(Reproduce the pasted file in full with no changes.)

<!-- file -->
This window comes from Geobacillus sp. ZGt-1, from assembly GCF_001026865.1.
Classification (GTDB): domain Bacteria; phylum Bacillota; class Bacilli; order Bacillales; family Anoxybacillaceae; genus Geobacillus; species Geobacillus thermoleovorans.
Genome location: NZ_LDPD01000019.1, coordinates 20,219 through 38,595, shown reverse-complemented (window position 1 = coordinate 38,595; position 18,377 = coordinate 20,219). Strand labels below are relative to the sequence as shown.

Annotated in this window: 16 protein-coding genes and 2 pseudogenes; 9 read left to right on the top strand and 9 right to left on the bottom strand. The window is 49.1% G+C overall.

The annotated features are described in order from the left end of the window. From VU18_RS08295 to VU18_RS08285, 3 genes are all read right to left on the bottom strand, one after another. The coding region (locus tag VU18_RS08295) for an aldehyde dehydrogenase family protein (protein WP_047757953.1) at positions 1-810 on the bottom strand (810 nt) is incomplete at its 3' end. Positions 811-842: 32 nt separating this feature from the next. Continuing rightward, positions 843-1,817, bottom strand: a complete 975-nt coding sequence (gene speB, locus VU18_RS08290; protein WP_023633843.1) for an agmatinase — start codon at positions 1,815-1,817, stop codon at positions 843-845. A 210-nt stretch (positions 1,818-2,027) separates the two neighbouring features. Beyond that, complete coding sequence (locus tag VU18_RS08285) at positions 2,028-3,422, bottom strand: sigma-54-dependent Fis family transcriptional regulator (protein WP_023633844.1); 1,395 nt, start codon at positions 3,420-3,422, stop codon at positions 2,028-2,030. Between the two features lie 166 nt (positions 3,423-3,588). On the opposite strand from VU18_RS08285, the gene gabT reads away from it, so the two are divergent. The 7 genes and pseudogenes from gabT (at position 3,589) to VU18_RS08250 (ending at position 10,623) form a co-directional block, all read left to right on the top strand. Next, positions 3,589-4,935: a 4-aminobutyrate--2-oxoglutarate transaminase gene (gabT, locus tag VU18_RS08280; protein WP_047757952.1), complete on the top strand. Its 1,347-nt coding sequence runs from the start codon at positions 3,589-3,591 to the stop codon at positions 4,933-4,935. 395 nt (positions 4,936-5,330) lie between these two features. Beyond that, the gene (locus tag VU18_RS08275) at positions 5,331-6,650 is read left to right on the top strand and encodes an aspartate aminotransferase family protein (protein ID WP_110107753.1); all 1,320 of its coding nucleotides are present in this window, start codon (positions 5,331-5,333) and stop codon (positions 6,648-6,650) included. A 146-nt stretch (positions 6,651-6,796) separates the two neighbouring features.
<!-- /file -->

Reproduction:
This window comes from Geobacillus sp. ZGt-1, from assembly GCF_001026865.1.
Classification (GTDB): domain Bacteria; phylum Bacillota; class Bacilli; order Bacillales; family Anoxybacillaceae; genus Geobacillus; species Geobacillus thermoleovorans.
Genome location: NZ_LDPD01000019.1, coordinates 20,219 through 38,595, shown reverse-complemented (window position 1 = coordinate 38,595; position 18,377 = coordinate 20,219). Strand labels below are relative to the sequence as shown.

Annotated in this window: 16 protein-coding genes and 2 pseudogenes; 9 read left to right on the top strand and 9 right to left on the bottom strand. The window is 49.1% G+C overall.

The annotated features are described in order from the left end of the window. From VU18_RS08295 to VU18_RS08285, 3 genes are all read right to left on the bottom strand, one after another. The coding region (locus tag VU18_RS08295) for an aldehyde dehydrogenase family protein (protein WP_047757953.1) at positions 1-810 on the bottom strand (810 nt) is incomplete at its 3' end. Positions 811-842: 32 nt separating this feature from the next. Continuing rightward, positions 843-1,817, bottom strand: a complete 975-nt coding sequence (gene speB, locus VU18_RS08290; protein WP_023633843.1) for an agmatinase — start codon at positions 1,815-1,817, stop codon at positions 843-845. A 210-nt stretch (positions 1,818-2,027) separates the two neighbouring features. Beyond that, complete coding sequence (locus tag VU18_RS08285) at positions 2,028-3,422, bottom strand: sigma-54-dependent Fis family transcriptional regulator (protein WP_023633844.1); 1,395 nt, start codon at positions 3,420-3,422, stop codon at positions 2,028-2,030. Between the two features lie 166 nt (positions 3,423-3,588). On the opposite strand from VU18_RS08285, the gene gabT reads away from it, so the two are divergent. The 7 genes and pseudogenes from gabT (at position 3,589) to VU18_RS08250 (ending at position 10,623) form a co-directional block, all read left to right on the top strand. Next, positions 3,589-4,935: a 4-aminobutyrate--2-oxoglutarate transaminase gene (gabT, locus tag VU18_RS08280; protein WP_047757952.1), complete on the top strand. Its 1,347-nt coding sequence runs from the start codon at positions 3,589-3,591 to the stop codon at positions 4,933-4,935. 395 nt (positions 4,936-5,330) lie between these two features. Beyond that, the gene (locus tag VU18_RS08275) at positions 5,331-6,650 is read left to right on the top strand and encodes an aspartate aminotransferase family protein (protein ID WP_110107753.1); all 1,320 of its coding nucleotides are present in this window, start codon (positions 5,331-5,333) and stop codon (positions 6,648-6,650) included. A 146-nt stretch (positions 6,651-6,796) separates the two neighbouring features.